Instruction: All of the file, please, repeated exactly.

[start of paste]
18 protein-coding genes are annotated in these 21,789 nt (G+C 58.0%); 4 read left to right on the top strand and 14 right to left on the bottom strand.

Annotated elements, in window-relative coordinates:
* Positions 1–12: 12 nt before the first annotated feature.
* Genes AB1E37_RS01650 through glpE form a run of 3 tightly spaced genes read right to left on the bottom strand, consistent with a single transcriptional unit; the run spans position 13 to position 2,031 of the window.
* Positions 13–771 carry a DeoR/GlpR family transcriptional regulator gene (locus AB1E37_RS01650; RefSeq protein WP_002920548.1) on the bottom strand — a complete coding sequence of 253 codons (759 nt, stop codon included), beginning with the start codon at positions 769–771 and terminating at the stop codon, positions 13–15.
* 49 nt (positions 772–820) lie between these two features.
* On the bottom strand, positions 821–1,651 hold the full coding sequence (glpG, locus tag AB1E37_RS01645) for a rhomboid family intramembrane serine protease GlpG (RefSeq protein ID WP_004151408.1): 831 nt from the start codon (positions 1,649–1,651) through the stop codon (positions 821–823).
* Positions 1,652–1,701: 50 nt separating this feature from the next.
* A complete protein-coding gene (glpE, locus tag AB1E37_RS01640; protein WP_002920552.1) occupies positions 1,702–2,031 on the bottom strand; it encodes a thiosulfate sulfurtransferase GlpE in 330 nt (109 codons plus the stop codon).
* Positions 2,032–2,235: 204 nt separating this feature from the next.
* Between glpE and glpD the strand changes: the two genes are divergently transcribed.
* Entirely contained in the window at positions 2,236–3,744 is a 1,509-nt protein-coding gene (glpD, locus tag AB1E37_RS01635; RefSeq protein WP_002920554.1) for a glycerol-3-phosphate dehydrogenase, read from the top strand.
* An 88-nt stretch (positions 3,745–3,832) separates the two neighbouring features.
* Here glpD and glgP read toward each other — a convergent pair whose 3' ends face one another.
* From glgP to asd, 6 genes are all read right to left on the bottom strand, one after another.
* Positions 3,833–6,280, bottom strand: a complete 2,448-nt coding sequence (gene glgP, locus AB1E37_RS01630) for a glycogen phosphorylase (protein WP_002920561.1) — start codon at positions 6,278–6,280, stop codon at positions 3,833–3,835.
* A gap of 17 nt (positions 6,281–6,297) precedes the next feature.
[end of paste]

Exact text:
18 protein-coding genes are annotated in these 21,789 nt (G+C 58.0%); 4 read left to right on the top strand and 14 right to left on the bottom strand.

Annotated elements, in window-relative coordinates:
* Positions 1–12: 12 nt before the first annotated feature.
* Genes AB1E37_RS01650 through glpE form a run of 3 tightly spaced genes read right to left on the bottom strand, consistent with a single transcriptional unit; the run spans position 13 to position 2,031 of the window.
* Positions 13–771 carry a DeoR/GlpR family transcriptional regulator gene (locus AB1E37_RS01650; RefSeq protein WP_002920548.1) on the bottom strand — a complete coding sequence of 253 codons (759 nt, stop codon included), beginning with the start codon at positions 769–771 and terminating at the stop codon, positions 13–15.
* 49 nt (positions 772–820) lie between these two features.
* On the bottom strand, positions 821–1,651 hold the full coding sequence (glpG, locus tag AB1E37_RS01645) for a rhomboid family intramembrane serine protease GlpG (RefSeq protein ID WP_004151408.1): 831 nt from the start codon (positions 1,649–1,651) through the stop codon (positions 821–823).
* Positions 1,652–1,701: 50 nt separating this feature from the next.
* A complete protein-coding gene (glpE, locus tag AB1E37_RS01640; protein WP_002920552.1) occupies positions 1,702–2,031 on the bottom strand; it encodes a thiosulfate sulfurtransferase GlpE in 330 nt (109 codons plus the stop codon).
* Positions 2,032–2,235: 204 nt separating this feature from the next.
* Between glpE and glpD the strand changes: the two genes are divergently transcribed.
* Entirely contained in the window at positions 2,236–3,744 is a 1,509-nt protein-coding gene (glpD, locus tag AB1E37_RS01635; RefSeq protein WP_002920554.1) for a glycerol-3-phosphate dehydrogenase, read from the top strand.
* An 88-nt stretch (positions 3,745–3,832) separates the two neighbouring features.
* Here glpD and glgP read toward each other — a convergent pair whose 3' ends face one another.
* From glgP to asd, 6 genes are all read right to left on the bottom strand, one after another.
* Positions 3,833–6,280, bottom strand: a complete 2,448-nt coding sequence (gene glgP, locus AB1E37_RS01630) for a glycogen phosphorylase (protein WP_002920561.1) — start codon at positions 6,278–6,280, stop codon at positions 3,833–3,835.
* A gap of 17 nt (positions 6,281–6,297) precedes the next feature.